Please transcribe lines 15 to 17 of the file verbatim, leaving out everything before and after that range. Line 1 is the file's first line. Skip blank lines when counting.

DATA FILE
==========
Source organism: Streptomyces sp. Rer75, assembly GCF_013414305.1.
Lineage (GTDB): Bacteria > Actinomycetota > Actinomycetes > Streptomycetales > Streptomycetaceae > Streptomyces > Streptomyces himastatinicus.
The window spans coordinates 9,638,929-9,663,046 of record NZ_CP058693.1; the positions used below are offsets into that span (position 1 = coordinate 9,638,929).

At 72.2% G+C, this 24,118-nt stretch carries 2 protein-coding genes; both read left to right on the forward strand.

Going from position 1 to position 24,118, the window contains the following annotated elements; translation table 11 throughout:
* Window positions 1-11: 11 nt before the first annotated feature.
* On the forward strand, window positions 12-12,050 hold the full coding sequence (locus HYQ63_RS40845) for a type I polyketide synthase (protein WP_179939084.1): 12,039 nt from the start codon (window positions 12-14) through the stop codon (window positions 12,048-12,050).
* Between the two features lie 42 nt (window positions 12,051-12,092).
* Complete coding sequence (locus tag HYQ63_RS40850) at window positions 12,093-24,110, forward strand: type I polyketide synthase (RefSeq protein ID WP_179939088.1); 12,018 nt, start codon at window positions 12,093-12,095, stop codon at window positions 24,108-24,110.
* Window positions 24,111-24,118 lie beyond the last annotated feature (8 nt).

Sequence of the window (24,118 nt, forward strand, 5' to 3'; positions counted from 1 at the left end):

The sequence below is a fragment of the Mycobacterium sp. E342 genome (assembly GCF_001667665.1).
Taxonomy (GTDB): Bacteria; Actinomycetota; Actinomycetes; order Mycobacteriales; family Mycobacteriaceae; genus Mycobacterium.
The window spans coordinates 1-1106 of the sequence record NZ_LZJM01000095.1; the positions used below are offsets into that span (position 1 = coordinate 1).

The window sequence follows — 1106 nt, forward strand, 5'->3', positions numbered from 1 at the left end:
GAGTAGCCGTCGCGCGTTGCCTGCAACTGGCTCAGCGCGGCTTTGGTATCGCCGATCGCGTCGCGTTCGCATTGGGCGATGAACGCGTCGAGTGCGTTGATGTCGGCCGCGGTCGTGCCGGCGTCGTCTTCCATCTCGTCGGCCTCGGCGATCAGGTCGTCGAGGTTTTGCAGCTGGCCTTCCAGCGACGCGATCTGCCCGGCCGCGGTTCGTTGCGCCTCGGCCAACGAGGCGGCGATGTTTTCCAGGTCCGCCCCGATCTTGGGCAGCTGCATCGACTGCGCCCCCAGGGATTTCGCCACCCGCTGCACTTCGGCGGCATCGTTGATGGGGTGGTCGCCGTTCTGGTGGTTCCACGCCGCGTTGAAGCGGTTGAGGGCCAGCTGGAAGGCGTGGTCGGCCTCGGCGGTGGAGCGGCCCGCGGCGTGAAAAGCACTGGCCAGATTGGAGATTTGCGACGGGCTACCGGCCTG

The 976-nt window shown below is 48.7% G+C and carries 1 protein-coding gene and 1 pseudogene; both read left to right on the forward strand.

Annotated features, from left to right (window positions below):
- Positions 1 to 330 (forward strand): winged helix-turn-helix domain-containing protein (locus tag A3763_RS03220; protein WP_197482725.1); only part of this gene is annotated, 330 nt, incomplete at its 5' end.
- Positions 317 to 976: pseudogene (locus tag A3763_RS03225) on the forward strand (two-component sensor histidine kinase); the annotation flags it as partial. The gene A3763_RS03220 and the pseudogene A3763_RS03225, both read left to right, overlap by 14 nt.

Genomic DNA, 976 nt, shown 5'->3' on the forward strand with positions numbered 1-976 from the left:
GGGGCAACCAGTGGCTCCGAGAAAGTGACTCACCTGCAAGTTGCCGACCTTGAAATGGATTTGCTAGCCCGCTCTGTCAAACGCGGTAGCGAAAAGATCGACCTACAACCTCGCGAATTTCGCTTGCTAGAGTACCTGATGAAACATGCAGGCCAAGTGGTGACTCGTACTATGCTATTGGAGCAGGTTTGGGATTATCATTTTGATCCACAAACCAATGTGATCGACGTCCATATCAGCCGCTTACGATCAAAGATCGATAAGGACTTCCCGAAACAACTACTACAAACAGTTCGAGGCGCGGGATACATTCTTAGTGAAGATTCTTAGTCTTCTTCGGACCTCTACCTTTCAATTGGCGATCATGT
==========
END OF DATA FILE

The window sequence follows — 1106 nt, forward strand, 5'->3', positions numbered from 1 at the left end:
GAGTAGCCGTCGCGCGTTGCCTGCAACTGGCTCAGCGCGGCTTTGGTATCGCCGATCGCGTCGCGTTCGCATTGGGCGATGAACGCGTCGAGTGCGTTGATGTCGGCCGCGGTCGTGCCGGCGTCGTCTTCCATCTCGTCGGCCTCGGCGATCAGGTCGTCGAGGTTTTGCAGCTGGCCTTCCAGCGACGCGATCTGCCCGGCCGCGGTTCGTTGCGCCTCGGCCAACGAGGCGGCGATGTTTTCCAGGTCCGCCCCGATCTTGGGCAGCTGCATCGACTGCGCCCCCAGGGATTTCGCCACCCGCTGCACTTCGGCGGCATCGTTGATGGGGTGGTCGCCGTTCTGGTGGTTCCACGCCGCGTTGAAGCGGTTGAGGGCCAGCTGGAAGGCGTGGTCGGCCTCGGCGGTGGAGCGGCCCGCGGCGTGAAAAGCACTGGCCAGATTGGAGATTTGCGACGGGCTACCGGCCTG

The 976-nt window shown below is 48.7% G+C and carries 1 protein-coding gene and 1 pseudogene; both read left to right on the forward strand.